George A. Romero, the moviemaker who popularized the witchcraft legend of the “walking undead,” would likely be astonished to hear the term applied to real financial institutions, but “Zombie banks” does capture the concept well.

On June 5, 2012, Yalman Onaran, author of “Zombie Banks: How Broken Banks and Debtor Nations Are Crippling the Global Economy,” and financial reporter at Bloomberg News, spoke at a panel convened by GARP (Global Association of Risk Professionals) to discuss the phenomenon of banks which exist to fulfill a regulatory purpose but are not in themselves economically viable. Onaran said the first response to the Financial Crisis of 2008 had been to make capital injections to banks, and now, in this time of very low interest rates, some banks must continue to be propped up “even though the investors don’t necessarily believe the book value” of the assets held by the bank.

The day’s second panellist, Edward Kane, was the first writer to coin the term “zombie bank” in describing the continued existence of savings & loans companies after the S&L crisis of 1980s and applying the concept to Japanese institutions that were having their own meltdown in 1992-3. Kane noted that the US S&L crisis was actually responsible for the first generation of zombie banks. (The undead were among us without our knowledge, I guess you could say.)

Kane contrasted zombie banks with “real banks” that have a slow and steady stream of good lending, making responsible decisions that lead to jobs in the companies that are productively managing thgeir cash flows and debt loans. Zombie banks, on the other hand, don’t know and don’t care how the debt they are racking up will be supported. “And still, they figure the government will support them.” Short of forming Anti-Zombie Brigades, what can good citizens do?

The third panellist, Fred Cannon, director at Keefe, Bruyette & Woods, and an economist by training, noted that the housing market has yet to resolve some postponed debt issues. “There are still two huge shadow problems,” he cautioned. Delinquencies-in-progress and underwater mortgages could cause the banks holding them to implode if interest rates increase too quickly.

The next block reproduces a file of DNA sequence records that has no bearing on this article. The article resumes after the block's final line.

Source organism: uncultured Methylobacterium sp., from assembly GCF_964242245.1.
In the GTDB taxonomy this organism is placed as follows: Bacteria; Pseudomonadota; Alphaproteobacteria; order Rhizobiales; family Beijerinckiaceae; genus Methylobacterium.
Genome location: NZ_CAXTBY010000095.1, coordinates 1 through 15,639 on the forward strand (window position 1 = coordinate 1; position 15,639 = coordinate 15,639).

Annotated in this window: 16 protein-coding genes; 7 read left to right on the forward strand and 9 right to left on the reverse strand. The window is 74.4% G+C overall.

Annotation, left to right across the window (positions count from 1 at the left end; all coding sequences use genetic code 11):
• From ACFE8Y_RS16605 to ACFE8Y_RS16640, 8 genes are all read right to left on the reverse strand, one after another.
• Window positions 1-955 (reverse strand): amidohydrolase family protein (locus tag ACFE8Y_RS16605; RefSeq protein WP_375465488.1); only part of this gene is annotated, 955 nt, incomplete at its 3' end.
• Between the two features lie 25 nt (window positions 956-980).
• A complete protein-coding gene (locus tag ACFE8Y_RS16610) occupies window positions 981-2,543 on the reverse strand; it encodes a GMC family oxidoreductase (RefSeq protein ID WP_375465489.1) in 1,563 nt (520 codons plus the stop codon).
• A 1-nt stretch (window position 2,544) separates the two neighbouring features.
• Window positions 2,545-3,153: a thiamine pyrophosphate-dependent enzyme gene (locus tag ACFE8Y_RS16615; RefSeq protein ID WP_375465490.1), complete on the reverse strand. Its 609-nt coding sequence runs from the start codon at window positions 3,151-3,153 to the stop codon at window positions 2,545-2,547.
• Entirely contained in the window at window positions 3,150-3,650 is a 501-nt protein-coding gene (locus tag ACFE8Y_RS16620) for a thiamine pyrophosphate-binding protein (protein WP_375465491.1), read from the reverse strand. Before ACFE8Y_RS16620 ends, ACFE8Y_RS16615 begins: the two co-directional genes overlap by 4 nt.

Cannon said that global regulators are now highly focussed on tangible common equity, vis à vis the results from recent stress tests. He characterized regulators as being “one crisis behind”—as evidenced by the last draft of regulations, which were soft on mortgage debt and sovereign debt.  Cannon favours a “tough love” approach to counteract the lack of market discipline. He says we need to allow banks to fail withouth having the entire system seize up when one failure happens. “Airlines go out of business every year,” said Cannon, “but that doesn’t mean airplanes fall from the sky.”

Thank you, Mr. Cannon. What a succinct way to express what’s wrong with market discipline in the financial sector.ª

The GARP webinar presentation slides can be found at:

The book by Yalman Onaran that is referenced can be found at:

UPDATE:  Headline news February 3, 2014 – Europe on the hunt for ‘zombie banks’